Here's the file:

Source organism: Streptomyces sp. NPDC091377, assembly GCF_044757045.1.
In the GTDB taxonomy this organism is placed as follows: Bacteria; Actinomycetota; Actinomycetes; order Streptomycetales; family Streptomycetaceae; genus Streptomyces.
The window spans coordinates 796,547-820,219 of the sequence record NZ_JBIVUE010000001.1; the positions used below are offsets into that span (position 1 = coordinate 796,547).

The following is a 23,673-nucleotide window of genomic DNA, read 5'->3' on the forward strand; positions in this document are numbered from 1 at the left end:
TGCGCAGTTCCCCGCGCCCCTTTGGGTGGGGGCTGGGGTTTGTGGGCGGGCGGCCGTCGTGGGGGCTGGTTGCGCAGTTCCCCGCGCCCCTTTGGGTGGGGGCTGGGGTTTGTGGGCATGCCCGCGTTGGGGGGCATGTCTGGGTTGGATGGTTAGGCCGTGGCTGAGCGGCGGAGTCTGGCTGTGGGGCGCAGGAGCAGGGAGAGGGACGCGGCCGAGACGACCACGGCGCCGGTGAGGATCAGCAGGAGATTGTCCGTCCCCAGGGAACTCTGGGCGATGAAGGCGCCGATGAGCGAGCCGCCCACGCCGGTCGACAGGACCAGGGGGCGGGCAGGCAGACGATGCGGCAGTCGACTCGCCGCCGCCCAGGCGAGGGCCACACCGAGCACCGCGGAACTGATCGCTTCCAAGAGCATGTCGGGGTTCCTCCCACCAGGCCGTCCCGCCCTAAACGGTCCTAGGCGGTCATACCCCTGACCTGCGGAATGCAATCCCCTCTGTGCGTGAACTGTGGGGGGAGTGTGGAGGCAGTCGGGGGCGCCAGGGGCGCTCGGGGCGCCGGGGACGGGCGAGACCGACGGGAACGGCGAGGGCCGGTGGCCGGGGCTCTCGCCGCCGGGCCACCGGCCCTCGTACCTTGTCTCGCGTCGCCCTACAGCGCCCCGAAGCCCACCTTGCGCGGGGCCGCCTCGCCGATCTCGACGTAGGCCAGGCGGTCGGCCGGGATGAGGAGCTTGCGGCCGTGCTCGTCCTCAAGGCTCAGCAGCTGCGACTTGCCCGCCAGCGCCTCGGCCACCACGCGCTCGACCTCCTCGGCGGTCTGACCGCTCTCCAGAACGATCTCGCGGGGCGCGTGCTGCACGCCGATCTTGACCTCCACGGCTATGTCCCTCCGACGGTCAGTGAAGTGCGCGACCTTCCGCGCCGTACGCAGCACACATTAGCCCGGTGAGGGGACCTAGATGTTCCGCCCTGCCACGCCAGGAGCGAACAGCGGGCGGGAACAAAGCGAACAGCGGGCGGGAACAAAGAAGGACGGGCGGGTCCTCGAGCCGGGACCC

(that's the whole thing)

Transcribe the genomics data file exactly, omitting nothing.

Source organism: Streptomyces sp. NPDC091377, assembly GCF_044757045.1.
In the GTDB taxonomy this organism is placed as follows: Bacteria; Actinomycetota; Actinomycetes; order Streptomycetales; family Streptomycetaceae; genus Streptomyces.
The window spans coordinates 796,547-820,219 of the sequence record NZ_JBIVUE010000001.1; the positions used below are offsets into that span (position 1 = coordinate 796,547).

The following is a 23,673-nucleotide window of genomic DNA, read 5'->3' on the forward strand; positions in this document are numbered from 1 at the left end:
TGCGCAGTTCCCCGCGCCCCTTTGGGTGGGGGCTGGGGTTTGTGGGCGGGCGGCCGTCGTGGGGGCTGGTTGCGCAGTTCCCCGCGCCCCTTTGGGTGGGGGCTGGGGTTTGTGGGCATGCCCGCGTTGGGGGGCATGTCTGGGTTGGATGGTTAGGCCGTGGCTGAGCGGCGGAGTCTGGCTGTGGGGCGCAGGAGCAGGGAGAGGGACGCGGCCGAGACGACCACGGCGCCGGTGAGGATCAGCAGGAGATTGTCCGTCCCCAGGGAACTCTGGGCGATGAAGGCGCCGATGAGCGAGCCGCCCACGCCGGTCGACAGGACCAGGGGGCGGGCAGGCAGACGATGCGGCAGTCGACTCGCCGCCGCCCAGGCGAGGGCCACACCGAGCACCGCGGAACTGATCGCTTCCAAGAGCATGTCGGGGTTCCTCCCACCAGGCCGTCCCGCCCTAAACGGTCCTAGGCGGTCATACCCCTGACCTGCGGAATGCAATCCCCTCTGTGCGTGAACTGTGGGGGGAGTGTGGAGGCAGTCGGGGGCGCCAGGGGCGCTCGGGGCGCCGGGGACGGGCGAGACCGACGGGAACGGCGAGGGCCGGTGGCCGGGGCTCTCGCCGCCGGGCCACCGGCCCTCGTACCTTGTCTCGCGTCGCCCTACAGCGCCCCGAAGCCCACCTTGCGCGGGGCCGCCTCGCCGATCTCGACGTAGGCCAGGCGGTCGGCCGGGATGAGGAGCTTGCGGCCGTGCTCGTCCTCAAGGCTCAGCAGCTGCGACTTGCCCGCCAGCGCCTCGGCCACCACGCGCTCGACCTCCTCGGCGGTCTGACCGCTCTCCAGAACGATCTCGCGGGGCGCGTGCTGCACGCCGATCTTGACCTCCACGGCTATGTCCCTCCGACGGTCAGTGAAGTGCGCGACCTTCCGCGCCGTACGCAGCACACATTAGCCCGGTGAGGGGACCTAGATGTTCCGCCCTGCCACGCCAGGAGCGAACAGCGGGCGGGAACAAAGCGAACAGCGGGCGGGAACAAAGAAGGACGGGCGGGTCCTCGAGCCGGGACCC